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What our expert thought of Re Manfredi, Aglianico del Vulture

the tasting

The Tasting

In the glass this is a properly deep blood red.  Five years in barrel and bottle don’t seem to have softened its intensity, but maturity is evident in the way its colour shades to garnet at the rim.  There’s no hint of youthful purple here; this is a wine that looks fully grown-up.  Swirl the glass and it looks like port, with huge slow tears sliding down the sides.
It smells grown-up too: rich, warm and well-integrated.  The fine nose is subtle but stylish, and very Italian.  There’s old, well-polished wood and leather, even tar, strewn with old roses and dried herbs: thyme and tobacco.  The dark fruits are dried (prune and fig) or steeped in alcohol (crème de mûre), and spiced with cloves and white pepper.  There’s a hint of marzipan too.  It smells a little bit medicinal, quite Christmassy, and definitely expensive.
At 14.5% you would expect this to be a big wine.  It’s certainly full-bodied but it isn’t heavy, thanks to fine minty acidity that cleanses the palate and cools the warmth of the alcohol.  The taste is very savoury, with dark soy and black truffles over dried fruit flavours of raisin, prune and cherry.  A liquorice note echoes the medicinal nose.
And then there are the tannins!  Lots and lots of them.  But they’re superbly fine-grained and ripe, so that you taste their bitterness rather than have them suddenly tug all the saliva from your mouth.  They nicely offset the inherent sweetness of the high alcohol and rich fruit, making this wine taste very dry.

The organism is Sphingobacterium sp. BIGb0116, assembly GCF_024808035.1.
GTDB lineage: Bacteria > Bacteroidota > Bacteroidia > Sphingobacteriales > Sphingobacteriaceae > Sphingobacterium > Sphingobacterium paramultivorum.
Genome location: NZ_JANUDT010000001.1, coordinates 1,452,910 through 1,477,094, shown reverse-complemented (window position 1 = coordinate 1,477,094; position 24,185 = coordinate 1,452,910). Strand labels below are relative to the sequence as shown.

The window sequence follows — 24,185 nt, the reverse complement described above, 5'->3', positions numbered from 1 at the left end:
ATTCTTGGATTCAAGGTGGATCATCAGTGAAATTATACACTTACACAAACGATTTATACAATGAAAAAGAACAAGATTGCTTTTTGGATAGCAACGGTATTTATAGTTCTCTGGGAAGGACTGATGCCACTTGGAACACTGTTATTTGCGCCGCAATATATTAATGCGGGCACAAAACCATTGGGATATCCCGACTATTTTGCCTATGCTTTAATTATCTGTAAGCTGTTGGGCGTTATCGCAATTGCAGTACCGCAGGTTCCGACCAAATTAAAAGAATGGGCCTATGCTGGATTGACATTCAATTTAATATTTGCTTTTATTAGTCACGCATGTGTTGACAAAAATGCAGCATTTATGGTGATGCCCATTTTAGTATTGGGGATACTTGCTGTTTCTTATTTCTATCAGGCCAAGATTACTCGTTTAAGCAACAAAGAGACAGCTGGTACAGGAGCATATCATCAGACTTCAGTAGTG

The warm finish is long, spicy and satisfying, with juicy acidity coming through again to balance the drying effect of those big chewy tannins.


This wine really surprised me.  Knowing Aglianico’s fearsome reputation for acid and tannin, I wasn’t expecting it to be ready to drink even after five years.  But it is, just, if you approach it with food and the right “yes I do think I’m hard enough” attitude.
That unexpected approachability is thanks to some clever winemaking.  Aglianico rarely exceeds 13.5% so the grapes for this wine must have been really ripe, which will have smoothed their tannins and reduced their acidity.  Aging for a year in small barrels has softened its rough edges and integrated the component flavours, and because only a fifth of those barrels were new they haven’t overpowered the wine with oak.
But that hasn’t made it remotely modern or international in style!  Defiantly old-world and old-school, this is as Italian as mama’s meatballs (which it would suit quite nicely).  I can see why they call it the Barolo of the south: tar, roses, dried fruits, high acidity and big tannins are the classic traits of the Nebbiolo grape.  But Aglianico has its own style; this is herbier, fuller, darker-fruited and deeper in colour than Nebbiolo wines like Barbaresco and Barolo.
Coming from an under-the-radar appellation in Italy’s unfashionable south, it’s also a lot cheaper.  A wine of this quality and maturity with ‘Barolo’ on the label would cost two or even three times as much.

Tasting notes

clear deep garnet, strong slow legs

Intensity medium

Aromas floral (old roses), dried herbs (thyme, tobacco), oak (polished wood, leather, tar), ripe black fruit (prune, fig, crème de mûre), spice (clove, white pepper), nut (marzipan), medicinal

Development developing

Sweetness very dry

Acidity medium++

Body full

Tannins high, but ripe & fine-grained

Intensity medium+

Flavours dried black fruits (raisin, prune, bitter cherry), savoury (dark soy, black truffle), herbs (mint), spice (liquorice)

Length long

Flavours as palate, warm, spicy, touch of bitterness
Other notes
Very Italian! Nose subtle, fine & quite developed. Well-integrated & balanced, esp. on finish, despite chewy tannins. Classy & just ready, but will improve.

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